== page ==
It's been a good, hard, beautiful, exhausting start to the school year. With my body fighting off a new blitzkrieg of germs, I've barely been able to keep my head above water this last week, but several days of marathon sleeping have helped me fight the germs back to a dull roar. A new school year brings a new flood of emotions from Quinn and he struggles to adjust to a schedule again. On one particularly nutty afternoon this week, he was falling apart over some imagined failure. This boy has such a virulently strong reaction to shame, even perceived shame where none really exists, that he is quite a handful to parent when he is in the throes of shame.
In that moment with him, I prayed for God to take his shame, like all of it - for his whole life and rescue him from this crazy cycle of insanity - when the Holy Spirit hit me like a chubby, blindfolded kid trying to break open a piñata. "Do you realize what you're asking?" And the truth of what I was asking him, the most perfect creator of the universe, to do overwhelmed me in an instant. I was asking perfection to become sin, and I was doing it casually, like it was no big deal. My immediate, without time for reflection, response was, "but if you don't, then we have no hope," and I almost lost it right then because I knew it was true.
Consider this thought by none other than John Owen in The Glory of Christ:
The image of God in which it [man's nature] was made, and the dominion over the lower world with which it was interested, made it [man's nature] the seat of excellence, of beauty, and of glory. But of them all it was at once divested and made naked by sin, and laid groveling in the dust form whence it was taken... And all its internal faculties were invaded by deformed lusts, everything that might render the whole unlike to God, whose image it had lost. Hence it [man's nature] became the contempt of angels, the dominion of Satan; who, being the enemy of the whole creation, never had any thing or place to reign in but the debased nature of man. Nothing was now more vile or base; its glory was utterly departed. It had both lost its peculiar nearness to God, which was its honour, and was fallen into the greatest distance from him of all creatures, the devils only excepted.; which was its ignominy and shame. And in this state, as to anything in itself, it was left to perish eternally...And in this state it was left to perish eternally, but...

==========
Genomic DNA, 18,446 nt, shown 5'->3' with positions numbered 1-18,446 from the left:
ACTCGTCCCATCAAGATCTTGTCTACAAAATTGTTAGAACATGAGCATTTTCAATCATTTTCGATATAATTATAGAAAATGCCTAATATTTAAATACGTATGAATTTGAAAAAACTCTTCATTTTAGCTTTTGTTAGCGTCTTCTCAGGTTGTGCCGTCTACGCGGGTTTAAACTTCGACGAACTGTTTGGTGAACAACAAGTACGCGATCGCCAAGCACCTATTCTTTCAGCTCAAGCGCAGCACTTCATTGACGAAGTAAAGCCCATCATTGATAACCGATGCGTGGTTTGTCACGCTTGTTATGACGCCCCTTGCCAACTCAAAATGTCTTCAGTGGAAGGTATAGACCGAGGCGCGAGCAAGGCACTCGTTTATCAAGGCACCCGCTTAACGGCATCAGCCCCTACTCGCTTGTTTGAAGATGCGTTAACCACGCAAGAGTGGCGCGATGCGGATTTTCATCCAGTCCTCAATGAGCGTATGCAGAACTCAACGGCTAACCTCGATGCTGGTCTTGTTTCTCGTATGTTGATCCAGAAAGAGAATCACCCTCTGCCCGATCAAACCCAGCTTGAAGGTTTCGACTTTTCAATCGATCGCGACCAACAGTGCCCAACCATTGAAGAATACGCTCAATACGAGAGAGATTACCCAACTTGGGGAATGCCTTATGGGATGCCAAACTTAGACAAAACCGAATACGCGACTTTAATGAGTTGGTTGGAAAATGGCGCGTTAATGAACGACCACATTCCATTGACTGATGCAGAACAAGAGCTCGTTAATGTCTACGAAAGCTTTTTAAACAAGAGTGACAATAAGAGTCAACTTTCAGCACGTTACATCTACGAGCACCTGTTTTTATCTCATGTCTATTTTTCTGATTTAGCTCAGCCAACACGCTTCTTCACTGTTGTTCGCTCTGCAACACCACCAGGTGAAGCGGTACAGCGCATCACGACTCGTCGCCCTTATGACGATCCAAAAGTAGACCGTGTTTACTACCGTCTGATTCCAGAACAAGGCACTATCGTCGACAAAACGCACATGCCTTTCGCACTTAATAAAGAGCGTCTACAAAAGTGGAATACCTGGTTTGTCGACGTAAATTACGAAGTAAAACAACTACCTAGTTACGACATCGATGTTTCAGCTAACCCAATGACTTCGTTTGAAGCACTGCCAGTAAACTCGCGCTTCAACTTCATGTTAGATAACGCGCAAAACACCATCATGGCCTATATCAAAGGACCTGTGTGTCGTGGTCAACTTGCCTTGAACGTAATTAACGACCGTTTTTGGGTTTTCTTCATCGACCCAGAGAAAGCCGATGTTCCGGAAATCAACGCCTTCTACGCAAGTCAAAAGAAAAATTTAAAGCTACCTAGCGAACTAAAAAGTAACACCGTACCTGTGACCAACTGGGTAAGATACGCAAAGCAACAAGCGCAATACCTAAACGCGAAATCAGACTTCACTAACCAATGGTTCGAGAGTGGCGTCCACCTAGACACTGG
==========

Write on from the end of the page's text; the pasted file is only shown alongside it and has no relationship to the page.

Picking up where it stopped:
In this condition - lost, poor, base, yea, cursed - the Lord Jesus Christ, the Son of God, found our nature. And upon this, in infinite condescension and compassion, sanctifying a portion of it to himself, he took it to be his own.I've read these words several times this week, trying to remind myself of the impossibly humbling act of Christ's condescension and of our utter depravity, hoping for a glimpse of the love that would motivate a rescue this crazy, this reckless. I have been overwhelmed this week by work, by germs, by parenting, but mostly I have been overwhelmed with an awesome love, a reckless plan for my salvation, and a fierce battle for my sanctification. And if you're wondering how that conversation with God ended, it was like he responded, "I know, you just needed to say it out loud." As it turned out, he was right. Acknowledging my only hope out loud this week has made all the difference.